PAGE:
I'm going through assimp documentation regarding materials. Each material can have multiple textures containing various data (color maps, height maps, etc.) and blending data, etc. I'm trying to understand how to model this efficiently in a data structure, without storing textures for each mesh separately (meaning generating textures and loading the texture (bind and upload to GPU) for each and every mesh in a redundant manner, ignoring that they are re-used).

In this tutorial, they simplify the situation, by just caring about the "1st diffuse color maps". This simplifies the data structure immensely. But, theoretically at least, there can be multiple texture maps for a single material, and textures can be re-used across materials.

I'm trying to understand whether it's common practice to not share any textures between different meshes in a single scene/model.

I have a couple of questions regarding this:

  1. What is the best way to store textures when loading models through assimp? I understand that you can store each texture per mesh per scene (space inefficient but simple). Is there a better way?

  2. I found a few free fbx model that only contains one diffuse color map as a material (similar to the tutorial). Is it common practice for this to happen or did I come across a simplified model?

PS: I understand openGL quite well and I have no problem getting things to render. This question is only concerned about what's practical, efficient and considered best practice.

  • \$\begingroup\$ Personally, I use a simpleton texture manager. The way mine works is that during a model loading event, I request the texture manager to return an OpenGl texture ID, given a particular texture file name. If it doesn't find any instance of that texture directory in its data banks, then it creates the texture right then and there, and passes back the ID. The same process can work for loading pretty much anything, such as models. \$\endgroup\$
    – Yattabyte
    Commented Feb 21, 2016 at 6:37
  • \$\begingroup\$ Hmmm. Singletons seem to be answer to everything. To hell with extending and other OOP crap. :D \$\endgroup\$
    – dev_nut
    Commented Feb 21, 2016 at 17:20
  • 2
    \$\begingroup\$ They don't solve everything, but they are useful in this particular situation. \$\endgroup\$
    – Yattabyte
    Commented Feb 21, 2016 at 17:50

2 Answers 2


I have run into this problem for my own game engine currently being designed. The method I used was to store the all the loaded textures into a hash table with the path as its key: std::unordered_map<std::string, Texture>. This data structure will be managed by a ResourceManager or whatever you want to call. Every time you want to retrieve a texture you query the ResourceManager with the key. If it doesn't exist, the ResourceManager is responsible for instantiating the texture and return a pointer. Basically something looks like this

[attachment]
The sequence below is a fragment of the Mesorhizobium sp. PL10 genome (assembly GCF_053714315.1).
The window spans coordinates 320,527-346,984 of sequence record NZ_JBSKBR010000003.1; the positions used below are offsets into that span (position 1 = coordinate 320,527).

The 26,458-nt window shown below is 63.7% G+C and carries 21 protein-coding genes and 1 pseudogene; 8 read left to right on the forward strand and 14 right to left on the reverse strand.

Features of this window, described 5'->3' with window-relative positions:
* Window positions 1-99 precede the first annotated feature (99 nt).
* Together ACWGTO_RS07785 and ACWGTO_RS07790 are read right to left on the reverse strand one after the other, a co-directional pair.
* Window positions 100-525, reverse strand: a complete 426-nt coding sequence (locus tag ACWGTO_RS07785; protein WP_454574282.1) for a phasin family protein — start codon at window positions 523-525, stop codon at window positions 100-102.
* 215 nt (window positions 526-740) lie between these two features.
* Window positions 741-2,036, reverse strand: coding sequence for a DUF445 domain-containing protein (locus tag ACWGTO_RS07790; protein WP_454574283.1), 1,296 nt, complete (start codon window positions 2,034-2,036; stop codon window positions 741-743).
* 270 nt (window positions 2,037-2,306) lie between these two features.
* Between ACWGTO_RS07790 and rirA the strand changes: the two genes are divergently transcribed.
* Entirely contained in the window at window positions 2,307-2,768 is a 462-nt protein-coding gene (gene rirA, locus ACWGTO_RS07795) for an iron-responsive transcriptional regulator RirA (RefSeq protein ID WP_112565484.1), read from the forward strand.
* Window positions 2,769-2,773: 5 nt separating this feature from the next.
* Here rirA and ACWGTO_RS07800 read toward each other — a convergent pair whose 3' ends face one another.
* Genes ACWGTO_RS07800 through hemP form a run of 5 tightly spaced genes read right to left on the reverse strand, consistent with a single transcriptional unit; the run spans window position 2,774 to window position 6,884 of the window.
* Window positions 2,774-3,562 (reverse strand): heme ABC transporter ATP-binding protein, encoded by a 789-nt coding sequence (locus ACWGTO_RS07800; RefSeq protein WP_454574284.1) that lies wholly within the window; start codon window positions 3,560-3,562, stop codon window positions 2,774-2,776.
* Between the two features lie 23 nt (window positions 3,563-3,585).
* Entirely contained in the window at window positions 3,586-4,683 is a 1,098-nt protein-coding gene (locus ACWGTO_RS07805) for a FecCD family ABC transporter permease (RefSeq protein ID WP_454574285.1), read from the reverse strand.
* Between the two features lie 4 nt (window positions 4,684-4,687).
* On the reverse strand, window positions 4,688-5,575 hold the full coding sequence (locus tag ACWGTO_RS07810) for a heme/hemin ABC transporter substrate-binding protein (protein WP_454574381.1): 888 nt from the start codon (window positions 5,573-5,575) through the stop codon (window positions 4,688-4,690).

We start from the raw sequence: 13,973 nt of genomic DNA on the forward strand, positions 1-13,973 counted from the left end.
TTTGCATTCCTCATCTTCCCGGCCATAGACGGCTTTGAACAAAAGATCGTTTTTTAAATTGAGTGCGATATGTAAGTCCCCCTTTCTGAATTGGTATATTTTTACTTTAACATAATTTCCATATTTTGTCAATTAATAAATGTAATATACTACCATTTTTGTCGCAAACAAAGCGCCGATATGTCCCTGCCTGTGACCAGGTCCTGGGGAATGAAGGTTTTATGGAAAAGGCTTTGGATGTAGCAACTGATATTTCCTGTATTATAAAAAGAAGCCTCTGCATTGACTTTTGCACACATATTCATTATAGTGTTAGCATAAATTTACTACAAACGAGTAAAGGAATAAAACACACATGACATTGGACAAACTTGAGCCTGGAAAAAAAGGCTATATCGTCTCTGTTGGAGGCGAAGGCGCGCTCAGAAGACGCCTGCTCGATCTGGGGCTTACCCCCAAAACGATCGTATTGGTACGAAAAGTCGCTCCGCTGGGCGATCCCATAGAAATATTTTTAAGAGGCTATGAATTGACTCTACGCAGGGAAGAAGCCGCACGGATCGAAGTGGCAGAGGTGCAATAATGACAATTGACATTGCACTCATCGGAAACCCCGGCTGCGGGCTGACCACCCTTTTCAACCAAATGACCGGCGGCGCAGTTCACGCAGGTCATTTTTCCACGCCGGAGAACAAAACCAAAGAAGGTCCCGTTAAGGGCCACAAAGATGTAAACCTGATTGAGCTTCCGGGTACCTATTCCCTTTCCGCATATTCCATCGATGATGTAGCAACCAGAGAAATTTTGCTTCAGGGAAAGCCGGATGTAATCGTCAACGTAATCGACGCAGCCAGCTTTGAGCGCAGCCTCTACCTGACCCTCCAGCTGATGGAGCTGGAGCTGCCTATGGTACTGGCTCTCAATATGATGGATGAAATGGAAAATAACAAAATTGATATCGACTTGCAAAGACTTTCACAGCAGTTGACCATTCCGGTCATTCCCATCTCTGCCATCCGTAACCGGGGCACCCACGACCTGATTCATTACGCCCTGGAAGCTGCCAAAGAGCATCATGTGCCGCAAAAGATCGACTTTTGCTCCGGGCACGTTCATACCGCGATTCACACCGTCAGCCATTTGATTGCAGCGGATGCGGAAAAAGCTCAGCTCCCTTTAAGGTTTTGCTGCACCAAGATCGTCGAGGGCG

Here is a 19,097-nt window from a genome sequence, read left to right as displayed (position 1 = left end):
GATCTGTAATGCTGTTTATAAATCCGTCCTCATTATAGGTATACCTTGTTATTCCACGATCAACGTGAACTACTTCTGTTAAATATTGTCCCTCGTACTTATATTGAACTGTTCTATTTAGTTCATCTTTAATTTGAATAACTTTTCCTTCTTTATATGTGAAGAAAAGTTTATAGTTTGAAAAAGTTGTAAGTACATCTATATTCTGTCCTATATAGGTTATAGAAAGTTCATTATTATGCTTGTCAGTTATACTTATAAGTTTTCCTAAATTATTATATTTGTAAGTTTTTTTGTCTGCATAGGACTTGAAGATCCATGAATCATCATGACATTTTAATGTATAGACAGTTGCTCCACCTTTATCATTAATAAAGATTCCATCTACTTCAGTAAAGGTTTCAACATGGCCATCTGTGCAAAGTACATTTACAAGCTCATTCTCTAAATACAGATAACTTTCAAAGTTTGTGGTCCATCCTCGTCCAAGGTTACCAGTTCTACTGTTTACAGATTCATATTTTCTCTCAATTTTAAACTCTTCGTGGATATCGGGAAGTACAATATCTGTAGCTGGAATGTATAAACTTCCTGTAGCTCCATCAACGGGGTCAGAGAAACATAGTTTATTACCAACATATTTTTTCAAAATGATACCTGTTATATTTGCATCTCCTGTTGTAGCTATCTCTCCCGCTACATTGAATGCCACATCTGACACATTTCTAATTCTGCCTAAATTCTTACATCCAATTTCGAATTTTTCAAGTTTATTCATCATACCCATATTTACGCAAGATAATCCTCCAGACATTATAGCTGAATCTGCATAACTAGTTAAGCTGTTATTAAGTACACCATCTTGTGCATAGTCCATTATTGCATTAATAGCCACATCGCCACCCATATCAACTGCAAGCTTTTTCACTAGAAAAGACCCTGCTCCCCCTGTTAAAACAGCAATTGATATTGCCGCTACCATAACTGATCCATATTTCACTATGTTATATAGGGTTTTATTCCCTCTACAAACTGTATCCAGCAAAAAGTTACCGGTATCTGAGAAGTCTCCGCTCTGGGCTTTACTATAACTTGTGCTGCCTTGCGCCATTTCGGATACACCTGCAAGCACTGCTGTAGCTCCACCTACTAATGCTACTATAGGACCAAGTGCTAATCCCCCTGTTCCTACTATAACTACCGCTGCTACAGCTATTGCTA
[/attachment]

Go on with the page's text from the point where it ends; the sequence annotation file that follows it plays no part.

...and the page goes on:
Texture *ResourceManager::getTexture(const std::string &path, const TextureType& type)
    auto t = m_textures.find(path);
    if (t == m_textures.end())
        return loadTexture(path, type);
    return &t->second;

And the relationship between Texture, Material and Mesh (and shaders) can be as follow:

Meshes contain pointers to the material, and materials will have the shader program object and pointers to the textures whom the fragment shader will use. And all three kinds of objects can be stored using the method we discussed above. So when you import from Assimp you will load all the resources separately and only reference each other. The above structure will be useful when you want to dynamically use material and meshes. for example, you can give your brick material to the human mesh or the wall mesh.


Generally speaking, rendering engines uses some kind of singleton to manage loaded textures and avoid duplication.

This kind of singleton is often called an asset manager.

Meshes are assigned a material. Materials are composed by example of diffuse color, specular color, diffuse texture, normal maps, glow maps, specular maps, height maps, ...

These material values are often called material parameters. The ones that are related to texture hold a reference to the texture in the asset manager. That means that all meshes that share the same texture only share the same reference to the asset manager, avoiding duplication.

It means that you organised your shaders in a way that a shaders that uses a particular kind of asset uses the exact same name or position for this in all the other shaders.

Before rendering a mesh, you make bindings using the reference held by the asset manager. Some renderers use the same reference in the asset manager than the OpenGL internal reference.

Lastly, using this kind of material management allows you to actively sort meshes before rendering based on their material parameters in order to reduce OpenGL state changes that are costly.

Of course, material is only one of the sorting criteria, along with transparency, z order, ...

Hope it helps!

  • \$\begingroup\$ Hmmm. I know about a singleton Asset Managers. I guess my question was specifically about how to re-use Textures and Material relationships present in the Assimp representation of FBX. \$\endgroup\$
    – dev_nut
    Commented Dec 20, 2015 at 17:58

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